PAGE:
If you already know a bit of C++ then you can follow the examples without the header file but when it comes to the interesting bit where they explain classes by using them to define graphics functions you will find that the example classes are in the header file which will not compile !August 4, 2020 at 1:38 pm #61042
In the same book they use the tokenizeing process that compilers go through to interpret your source code to explain the use of rules and grmmers, a bit like the encoder in your link does.
That bit of the book is quite good but I found a better explination of tokenizing in the Atari BASIC source book, published by the writers of Atari BASIC and avaliable for download from Atariage.August 4, 2020 at 5:15 pm #61050
My #1 son had an excellent book on C/C++ written iirc by an Indian gentleman. However like my own C/C++ books it was written in the days when the only IDE of any account was that of Borland and both C and C++ were a lot slimmer.
Graphics of course were and are a course of study in their own right especially if you add on nVidia’s contributions.August 4, 2020 at 5:27 pm #61052
My edit disappeared.
The only reason simpler old code does not compile is that it offends managed code rules or extensions. Try right-clicking on your code and select ‘C/C++ -> Advanced Properties and then Compile As C89 or maybe even C87 if that is allowed.August 4, 2020 at 5:33 pm #61054
DirectX is another subject in its own right and no one seems to do a good book about that either.
What’s really annoying though is the huge lack of information about setting up and using the Visual Studio IDE with C++ and the Win32 API/DirectX. The documentation used to be avaliable in printed form with updates provided in help files that came with newer versions of Visual Studio, then it was made download only and now it is scattered all over the developer forums and GitHub and only accessible by following a great long chain of links 😡August 4, 2020 at 8:26 pm #61078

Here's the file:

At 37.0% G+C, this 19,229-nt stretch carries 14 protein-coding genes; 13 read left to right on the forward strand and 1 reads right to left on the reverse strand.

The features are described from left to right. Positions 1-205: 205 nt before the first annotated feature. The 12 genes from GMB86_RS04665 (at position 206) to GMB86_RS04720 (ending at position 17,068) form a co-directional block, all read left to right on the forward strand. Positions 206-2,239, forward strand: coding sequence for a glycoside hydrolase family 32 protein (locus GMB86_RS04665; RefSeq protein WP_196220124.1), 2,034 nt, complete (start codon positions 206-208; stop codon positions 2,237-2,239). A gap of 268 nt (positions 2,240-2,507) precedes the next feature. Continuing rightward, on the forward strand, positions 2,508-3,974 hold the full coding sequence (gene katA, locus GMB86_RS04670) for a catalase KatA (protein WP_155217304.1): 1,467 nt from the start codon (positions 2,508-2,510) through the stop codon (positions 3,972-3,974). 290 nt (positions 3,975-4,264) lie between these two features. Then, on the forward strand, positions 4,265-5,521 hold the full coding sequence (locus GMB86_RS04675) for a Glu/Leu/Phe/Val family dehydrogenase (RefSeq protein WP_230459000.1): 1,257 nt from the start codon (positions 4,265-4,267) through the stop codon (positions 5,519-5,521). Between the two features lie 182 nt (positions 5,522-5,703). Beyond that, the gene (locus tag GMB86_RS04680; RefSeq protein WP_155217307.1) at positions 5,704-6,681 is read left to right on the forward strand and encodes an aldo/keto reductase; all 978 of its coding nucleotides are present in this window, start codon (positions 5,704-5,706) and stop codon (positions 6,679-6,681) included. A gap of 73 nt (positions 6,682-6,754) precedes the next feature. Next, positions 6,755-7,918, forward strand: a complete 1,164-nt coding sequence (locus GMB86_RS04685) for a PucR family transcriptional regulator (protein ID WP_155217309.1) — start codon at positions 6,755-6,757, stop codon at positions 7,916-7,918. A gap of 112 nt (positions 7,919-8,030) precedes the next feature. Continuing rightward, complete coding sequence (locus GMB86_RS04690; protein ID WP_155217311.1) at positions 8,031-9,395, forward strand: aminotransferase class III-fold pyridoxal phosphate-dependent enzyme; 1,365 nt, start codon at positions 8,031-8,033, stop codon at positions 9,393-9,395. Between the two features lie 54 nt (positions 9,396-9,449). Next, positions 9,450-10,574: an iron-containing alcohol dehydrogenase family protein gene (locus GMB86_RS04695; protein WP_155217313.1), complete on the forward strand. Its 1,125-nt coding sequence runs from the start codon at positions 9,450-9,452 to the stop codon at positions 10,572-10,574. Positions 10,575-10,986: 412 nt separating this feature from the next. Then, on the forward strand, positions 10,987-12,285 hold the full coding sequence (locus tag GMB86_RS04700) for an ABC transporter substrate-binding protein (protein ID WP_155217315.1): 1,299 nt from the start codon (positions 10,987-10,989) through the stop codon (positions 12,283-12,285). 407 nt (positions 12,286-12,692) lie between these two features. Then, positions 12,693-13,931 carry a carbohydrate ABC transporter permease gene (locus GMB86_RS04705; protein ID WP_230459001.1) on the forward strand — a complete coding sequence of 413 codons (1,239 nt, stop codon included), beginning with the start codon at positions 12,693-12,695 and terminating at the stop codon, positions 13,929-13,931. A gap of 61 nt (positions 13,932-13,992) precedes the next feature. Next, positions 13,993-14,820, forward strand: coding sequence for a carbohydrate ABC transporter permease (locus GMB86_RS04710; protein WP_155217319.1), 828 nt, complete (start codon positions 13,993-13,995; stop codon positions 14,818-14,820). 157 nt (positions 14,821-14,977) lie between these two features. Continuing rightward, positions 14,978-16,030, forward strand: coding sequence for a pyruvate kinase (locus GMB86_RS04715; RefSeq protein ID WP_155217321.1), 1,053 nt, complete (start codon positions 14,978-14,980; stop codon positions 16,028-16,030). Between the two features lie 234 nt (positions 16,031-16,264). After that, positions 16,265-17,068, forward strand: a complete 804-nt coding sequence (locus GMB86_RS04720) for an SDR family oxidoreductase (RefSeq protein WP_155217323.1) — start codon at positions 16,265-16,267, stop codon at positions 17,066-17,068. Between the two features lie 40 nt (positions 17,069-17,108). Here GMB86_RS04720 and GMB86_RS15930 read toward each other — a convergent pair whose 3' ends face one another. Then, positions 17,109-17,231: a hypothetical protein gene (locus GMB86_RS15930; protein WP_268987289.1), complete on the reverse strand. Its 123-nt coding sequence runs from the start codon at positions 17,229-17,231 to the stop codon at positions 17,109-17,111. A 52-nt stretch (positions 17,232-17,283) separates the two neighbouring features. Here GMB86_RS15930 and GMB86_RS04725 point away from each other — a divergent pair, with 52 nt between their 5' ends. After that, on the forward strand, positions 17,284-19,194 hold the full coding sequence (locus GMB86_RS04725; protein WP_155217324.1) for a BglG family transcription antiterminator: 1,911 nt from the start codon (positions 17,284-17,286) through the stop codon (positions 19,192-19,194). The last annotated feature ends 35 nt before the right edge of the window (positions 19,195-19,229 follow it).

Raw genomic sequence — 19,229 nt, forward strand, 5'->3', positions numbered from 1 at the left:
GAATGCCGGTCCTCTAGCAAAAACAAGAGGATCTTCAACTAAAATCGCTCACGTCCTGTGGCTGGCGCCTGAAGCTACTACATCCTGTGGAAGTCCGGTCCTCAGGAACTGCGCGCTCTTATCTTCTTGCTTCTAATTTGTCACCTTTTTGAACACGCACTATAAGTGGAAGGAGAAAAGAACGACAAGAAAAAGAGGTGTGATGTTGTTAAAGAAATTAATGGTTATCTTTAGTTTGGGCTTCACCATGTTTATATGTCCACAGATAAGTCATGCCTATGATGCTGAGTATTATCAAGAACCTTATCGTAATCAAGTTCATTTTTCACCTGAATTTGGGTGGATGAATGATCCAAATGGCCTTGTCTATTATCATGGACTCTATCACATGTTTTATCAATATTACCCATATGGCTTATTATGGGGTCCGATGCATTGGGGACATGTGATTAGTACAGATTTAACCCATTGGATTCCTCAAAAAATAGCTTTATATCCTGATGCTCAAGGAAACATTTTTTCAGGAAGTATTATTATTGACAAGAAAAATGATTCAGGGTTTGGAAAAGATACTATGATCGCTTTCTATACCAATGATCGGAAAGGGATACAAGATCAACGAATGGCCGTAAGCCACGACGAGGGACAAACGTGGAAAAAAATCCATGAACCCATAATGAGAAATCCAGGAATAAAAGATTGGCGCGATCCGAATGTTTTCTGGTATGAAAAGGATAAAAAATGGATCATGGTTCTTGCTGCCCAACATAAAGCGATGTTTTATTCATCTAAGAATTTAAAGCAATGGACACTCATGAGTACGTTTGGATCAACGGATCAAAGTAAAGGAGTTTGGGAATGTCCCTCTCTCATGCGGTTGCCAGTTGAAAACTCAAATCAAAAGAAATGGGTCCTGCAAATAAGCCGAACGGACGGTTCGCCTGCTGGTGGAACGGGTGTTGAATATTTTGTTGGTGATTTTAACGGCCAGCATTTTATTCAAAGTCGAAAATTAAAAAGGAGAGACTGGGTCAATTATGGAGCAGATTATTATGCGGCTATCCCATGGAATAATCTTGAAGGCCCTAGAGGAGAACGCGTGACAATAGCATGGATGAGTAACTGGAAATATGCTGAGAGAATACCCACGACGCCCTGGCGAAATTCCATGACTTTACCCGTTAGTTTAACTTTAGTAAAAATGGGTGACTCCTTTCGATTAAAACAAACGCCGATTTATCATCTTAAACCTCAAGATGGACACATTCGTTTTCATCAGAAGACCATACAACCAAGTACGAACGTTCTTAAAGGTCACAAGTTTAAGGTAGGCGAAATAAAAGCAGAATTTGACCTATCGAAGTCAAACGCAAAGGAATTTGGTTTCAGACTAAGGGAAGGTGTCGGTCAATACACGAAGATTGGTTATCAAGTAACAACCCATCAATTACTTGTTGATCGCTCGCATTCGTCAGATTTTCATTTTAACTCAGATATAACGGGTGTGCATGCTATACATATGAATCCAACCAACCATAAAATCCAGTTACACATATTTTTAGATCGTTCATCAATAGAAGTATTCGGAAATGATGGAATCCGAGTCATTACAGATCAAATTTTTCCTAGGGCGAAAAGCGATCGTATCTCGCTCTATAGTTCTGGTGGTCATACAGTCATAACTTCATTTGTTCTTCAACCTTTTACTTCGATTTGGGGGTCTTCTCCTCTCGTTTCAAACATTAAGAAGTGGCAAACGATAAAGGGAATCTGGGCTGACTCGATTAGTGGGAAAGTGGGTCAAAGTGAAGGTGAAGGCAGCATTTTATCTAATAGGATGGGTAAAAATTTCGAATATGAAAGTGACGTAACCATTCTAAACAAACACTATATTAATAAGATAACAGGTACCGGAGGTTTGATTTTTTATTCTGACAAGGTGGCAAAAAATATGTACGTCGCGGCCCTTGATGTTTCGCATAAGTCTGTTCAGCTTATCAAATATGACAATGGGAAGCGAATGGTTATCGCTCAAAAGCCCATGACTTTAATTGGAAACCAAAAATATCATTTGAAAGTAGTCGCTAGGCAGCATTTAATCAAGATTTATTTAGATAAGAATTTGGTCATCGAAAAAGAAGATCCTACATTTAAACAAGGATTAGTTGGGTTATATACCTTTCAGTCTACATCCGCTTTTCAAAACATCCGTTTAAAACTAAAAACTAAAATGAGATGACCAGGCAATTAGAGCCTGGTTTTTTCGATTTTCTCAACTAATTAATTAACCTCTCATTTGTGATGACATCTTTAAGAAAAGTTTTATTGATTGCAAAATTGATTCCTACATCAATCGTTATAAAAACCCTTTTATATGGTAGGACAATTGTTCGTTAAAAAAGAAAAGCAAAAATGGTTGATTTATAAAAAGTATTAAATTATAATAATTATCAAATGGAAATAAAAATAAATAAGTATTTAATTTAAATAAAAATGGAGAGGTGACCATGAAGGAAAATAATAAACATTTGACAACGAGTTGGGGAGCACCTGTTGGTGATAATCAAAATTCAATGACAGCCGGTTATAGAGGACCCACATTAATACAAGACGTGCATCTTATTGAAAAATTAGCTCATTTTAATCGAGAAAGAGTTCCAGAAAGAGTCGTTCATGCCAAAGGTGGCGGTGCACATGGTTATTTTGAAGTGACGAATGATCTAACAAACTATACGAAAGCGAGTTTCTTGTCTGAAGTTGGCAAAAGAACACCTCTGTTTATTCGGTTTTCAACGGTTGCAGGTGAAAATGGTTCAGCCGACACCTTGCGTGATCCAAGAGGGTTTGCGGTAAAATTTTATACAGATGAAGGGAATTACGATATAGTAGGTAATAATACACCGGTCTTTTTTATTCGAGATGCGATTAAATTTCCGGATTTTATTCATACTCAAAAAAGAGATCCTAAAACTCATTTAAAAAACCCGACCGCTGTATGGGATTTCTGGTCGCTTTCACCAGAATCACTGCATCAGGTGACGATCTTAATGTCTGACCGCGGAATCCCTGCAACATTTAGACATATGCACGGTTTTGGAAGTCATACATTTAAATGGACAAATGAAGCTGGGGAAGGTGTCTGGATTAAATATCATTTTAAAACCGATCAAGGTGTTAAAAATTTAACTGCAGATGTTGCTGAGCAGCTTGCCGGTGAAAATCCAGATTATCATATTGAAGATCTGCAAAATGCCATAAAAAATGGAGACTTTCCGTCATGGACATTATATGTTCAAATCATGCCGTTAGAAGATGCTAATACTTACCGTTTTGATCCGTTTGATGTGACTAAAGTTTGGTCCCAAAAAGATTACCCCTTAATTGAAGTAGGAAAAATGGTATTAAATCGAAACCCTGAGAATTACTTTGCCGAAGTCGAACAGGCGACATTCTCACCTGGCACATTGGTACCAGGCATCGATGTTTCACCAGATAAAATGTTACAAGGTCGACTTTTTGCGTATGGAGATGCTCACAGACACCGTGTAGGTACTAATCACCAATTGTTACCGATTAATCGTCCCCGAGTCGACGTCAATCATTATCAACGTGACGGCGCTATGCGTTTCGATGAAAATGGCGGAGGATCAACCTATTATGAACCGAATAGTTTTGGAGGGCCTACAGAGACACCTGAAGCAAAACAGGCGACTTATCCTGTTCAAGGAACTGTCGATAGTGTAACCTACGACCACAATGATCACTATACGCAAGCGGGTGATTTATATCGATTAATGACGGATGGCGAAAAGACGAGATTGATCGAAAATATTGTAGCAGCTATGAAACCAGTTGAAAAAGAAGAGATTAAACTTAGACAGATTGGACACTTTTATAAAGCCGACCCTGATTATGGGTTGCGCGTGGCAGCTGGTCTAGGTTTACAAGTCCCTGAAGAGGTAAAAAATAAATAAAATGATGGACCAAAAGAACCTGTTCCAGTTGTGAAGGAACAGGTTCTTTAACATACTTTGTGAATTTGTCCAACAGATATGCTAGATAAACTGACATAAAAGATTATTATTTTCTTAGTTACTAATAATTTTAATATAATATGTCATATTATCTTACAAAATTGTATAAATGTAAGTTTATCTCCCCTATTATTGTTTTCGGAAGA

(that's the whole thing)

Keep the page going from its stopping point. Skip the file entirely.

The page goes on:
It has been a while since I last looked at std_lib_facilities.h as I have given up on ever getting it debugged.
As I recall though, the main reasons that it would not compile were a dodgy macro that they even call a “disgusting fudge” in the comments and the fact that they use a typedef to redefine the standard library vector as Vector which uses their own range checked version instead. Not only does their version not work, it is not needed because vectors ARE range checked in C++14 and above, may even have been C++11.
Those are just the two things I remember most, there are a host of others and of course the linker chips in with a long list of errors too. In short its just rubbish 😁
If you fancy a challenge though, don’t let me stop you from trying to debug it, I will post you a link to download it if you like 😃August 4, 2020 at 8:59 pm #61083
Thanks but no thanks. I have too much Python code to play with.September 6, 2020 at 10:37 pm #61825
In my quest to find a decent C++ programming book I have just ordered “The C++ Primer” from Addison-Wesley. I overlooked this book before because it has “Primer” in the title and I thought it would be to simplistic but I have now read the first chapter on the Amazon preview and it seems really good. The reviews from those that have managed to read it are all 5 star too, apparently the Kindle version doesn’t work.
Should arrive on Tuesday so we shall see.
Now if I can just find a decent reference guide to Visual Studio and one to the Windows API (formally win32 API) I will be happy 😁September 6, 2020 at 10:50 pm #61827
Oh I did find that the Windows API has cursor control and positioning functions for console windows, just need to include windows.h to call them from a C/C++ console program. The functions take a window handle for your console window and then arguments for whatever they do like an X and Y position.September 7, 2020 at 7:39 am #61830
During your search for C/C++ reference books do not forget to check out the books by Robert J. Traister. They have been singled out for sheer awfulness and inaccuracy by no less a person than The Woz!September 7, 2020 at 12:16 pm #61837
Ouch !September 7, 2020 at 12:28 pm #61840
I meant to mention earlier that I was only able to miss noticing Struct’s because of classes. In most cases a class is a better option but Windows was mostly written in C and a lot of its functions expect a Struct as their input argument.